Overcast
Overcast
46.4 °F
September 23, 2014
River Reporter Facebook pageTRR TwitterRSS Search Login
news

Lackawaxen zoning change would widen commercial areas

By David Hulse
June 26, 2013

Mike Mancino’s plan for a commercial stable is awaiting the completion of the township’s amendment of its zoning ordinance. Lackawaxen is resolving several zoning issues in an amendment.

The amendment would increase the depth of commercial overlay from 500 feet to 1,000 feet, from the western end of Route 6, east to Greeley Corners and on Route 434 from Greeley Corners to the Route 590 junction.

It would also move a zone for trailer parks, which is now a portion of the Blue Herron Woods, where trailers aren’t allowed, to Laurel Woods.

Solicitor Anthony Waldron said the amendment finalization was delayed because the map of the area has not been posted for public inspection.

Waldron said none of the changes would impact property assessments; however the increased commercial area could enhance resale and then prompt reassessment.

Mancino is involved because he is also seeking a reduction in the setback requirements for his stable buildings from neighboring properties, through a zoning change.

Supervisors’ chair Brian Stuart said Mancino had “a compelling case for a variance, but zoning applies to everyone.”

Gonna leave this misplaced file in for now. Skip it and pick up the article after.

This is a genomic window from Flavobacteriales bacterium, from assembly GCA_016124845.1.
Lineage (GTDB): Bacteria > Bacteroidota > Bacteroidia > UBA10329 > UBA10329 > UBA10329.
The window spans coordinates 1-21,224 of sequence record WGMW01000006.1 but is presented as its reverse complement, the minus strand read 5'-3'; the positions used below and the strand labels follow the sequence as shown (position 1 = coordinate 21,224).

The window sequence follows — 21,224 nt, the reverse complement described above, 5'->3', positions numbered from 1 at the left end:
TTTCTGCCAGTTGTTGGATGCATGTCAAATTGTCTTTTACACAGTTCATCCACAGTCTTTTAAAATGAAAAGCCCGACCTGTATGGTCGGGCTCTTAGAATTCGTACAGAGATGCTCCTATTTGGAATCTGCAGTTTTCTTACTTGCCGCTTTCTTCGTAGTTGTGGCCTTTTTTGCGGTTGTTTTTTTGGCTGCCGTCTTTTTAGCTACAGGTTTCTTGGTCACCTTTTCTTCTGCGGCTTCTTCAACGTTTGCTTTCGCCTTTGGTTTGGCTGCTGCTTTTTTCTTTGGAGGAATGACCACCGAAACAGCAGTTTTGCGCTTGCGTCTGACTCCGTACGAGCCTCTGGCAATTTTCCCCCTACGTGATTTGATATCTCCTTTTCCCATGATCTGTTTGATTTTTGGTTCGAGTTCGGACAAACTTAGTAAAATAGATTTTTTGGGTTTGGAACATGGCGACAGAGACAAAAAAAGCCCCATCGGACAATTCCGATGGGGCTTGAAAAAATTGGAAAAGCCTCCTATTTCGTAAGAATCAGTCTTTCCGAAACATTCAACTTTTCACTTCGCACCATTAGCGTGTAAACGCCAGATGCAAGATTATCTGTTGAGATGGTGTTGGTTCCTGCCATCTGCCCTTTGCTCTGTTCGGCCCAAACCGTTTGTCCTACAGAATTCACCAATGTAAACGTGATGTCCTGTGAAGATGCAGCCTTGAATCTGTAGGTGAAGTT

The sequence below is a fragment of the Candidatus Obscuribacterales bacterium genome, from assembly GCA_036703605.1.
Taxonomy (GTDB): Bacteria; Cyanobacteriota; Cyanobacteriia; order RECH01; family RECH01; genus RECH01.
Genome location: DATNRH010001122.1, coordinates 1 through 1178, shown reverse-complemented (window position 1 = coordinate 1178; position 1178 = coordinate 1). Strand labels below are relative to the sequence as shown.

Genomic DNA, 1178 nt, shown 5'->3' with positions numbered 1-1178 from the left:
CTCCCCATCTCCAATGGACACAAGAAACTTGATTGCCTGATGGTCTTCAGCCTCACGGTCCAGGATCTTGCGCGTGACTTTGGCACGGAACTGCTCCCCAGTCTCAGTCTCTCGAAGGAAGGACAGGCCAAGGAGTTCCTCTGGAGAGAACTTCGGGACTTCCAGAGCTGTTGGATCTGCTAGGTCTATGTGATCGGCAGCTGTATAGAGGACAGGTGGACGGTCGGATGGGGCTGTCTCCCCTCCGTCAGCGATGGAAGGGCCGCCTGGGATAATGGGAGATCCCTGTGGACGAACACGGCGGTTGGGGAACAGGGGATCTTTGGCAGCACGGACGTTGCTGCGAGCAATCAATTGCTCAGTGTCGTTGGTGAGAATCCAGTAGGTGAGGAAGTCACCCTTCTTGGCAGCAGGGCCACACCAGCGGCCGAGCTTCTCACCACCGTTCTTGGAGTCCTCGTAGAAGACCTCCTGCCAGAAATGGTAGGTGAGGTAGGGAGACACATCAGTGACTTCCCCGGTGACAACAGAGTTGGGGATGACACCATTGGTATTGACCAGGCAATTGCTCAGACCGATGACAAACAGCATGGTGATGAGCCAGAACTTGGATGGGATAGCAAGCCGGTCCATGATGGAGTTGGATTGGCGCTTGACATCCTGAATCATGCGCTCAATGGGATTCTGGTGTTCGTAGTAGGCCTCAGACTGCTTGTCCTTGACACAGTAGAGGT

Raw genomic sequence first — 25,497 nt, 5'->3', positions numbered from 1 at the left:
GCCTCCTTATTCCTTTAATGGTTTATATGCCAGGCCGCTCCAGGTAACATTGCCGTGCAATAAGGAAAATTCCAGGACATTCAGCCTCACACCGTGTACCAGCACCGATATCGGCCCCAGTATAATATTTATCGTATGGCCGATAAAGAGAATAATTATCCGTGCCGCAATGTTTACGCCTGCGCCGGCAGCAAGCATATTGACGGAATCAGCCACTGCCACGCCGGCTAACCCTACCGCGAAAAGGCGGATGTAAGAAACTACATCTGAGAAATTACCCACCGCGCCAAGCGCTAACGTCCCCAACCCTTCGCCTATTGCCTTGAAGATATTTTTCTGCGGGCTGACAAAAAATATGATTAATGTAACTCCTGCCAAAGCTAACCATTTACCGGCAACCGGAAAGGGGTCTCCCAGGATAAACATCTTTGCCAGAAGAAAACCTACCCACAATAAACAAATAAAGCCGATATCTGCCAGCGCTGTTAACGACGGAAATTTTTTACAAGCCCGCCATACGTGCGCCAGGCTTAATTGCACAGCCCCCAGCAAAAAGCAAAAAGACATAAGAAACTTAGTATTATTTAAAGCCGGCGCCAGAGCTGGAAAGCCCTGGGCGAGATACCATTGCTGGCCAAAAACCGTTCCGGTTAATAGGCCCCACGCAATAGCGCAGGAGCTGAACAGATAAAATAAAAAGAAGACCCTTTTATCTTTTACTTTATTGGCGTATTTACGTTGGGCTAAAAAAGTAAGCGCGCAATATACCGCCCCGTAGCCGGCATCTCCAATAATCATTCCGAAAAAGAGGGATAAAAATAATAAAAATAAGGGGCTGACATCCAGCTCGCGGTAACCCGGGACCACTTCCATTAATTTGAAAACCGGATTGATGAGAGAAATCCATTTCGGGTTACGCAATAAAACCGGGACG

The township proposed a reduction from 200 feet to 150 feet, but Mancino produced setback data from many other townships, who were said to require much less of a setback. Lackawaxen’s setback “appears arbitrary,” he said.

“Each Pennsylvania township is able to do what it wants,” Stuart said.

In May, Mancino received a conditional use permit for a 25-acre riding stable on Route 590, with a highway trail-crossing to 75 acres on the north side of the highway. A mapping issue with the process last Monday left Mancino able to operate his stable, but unable to use the land across the road.

Aside from the increased riding space, the new land is important because he wants to acquire more horses, but Lackawaxen zoning allows only one horse per acre, Mancino said.

Since the mapping and posting problems were going to require a zoning re-hearing, Waldron suggested that the supervisors would have some time to consider Mancino’s setback request.

Stuart directed Waldron to resolve mapping issues before the new hearing date, July 15.

“So can I do business?” Mancino asked.

“Yes,” Stuart replied

“But I can’t cross the road?”

“Yes,” Stuart said.

In other business, the supervisors adopted Ordinance 98, a Local Economic Revitalization Tax Assistance Act, allowing tax advantages for redevelopment of blighted properties in the township.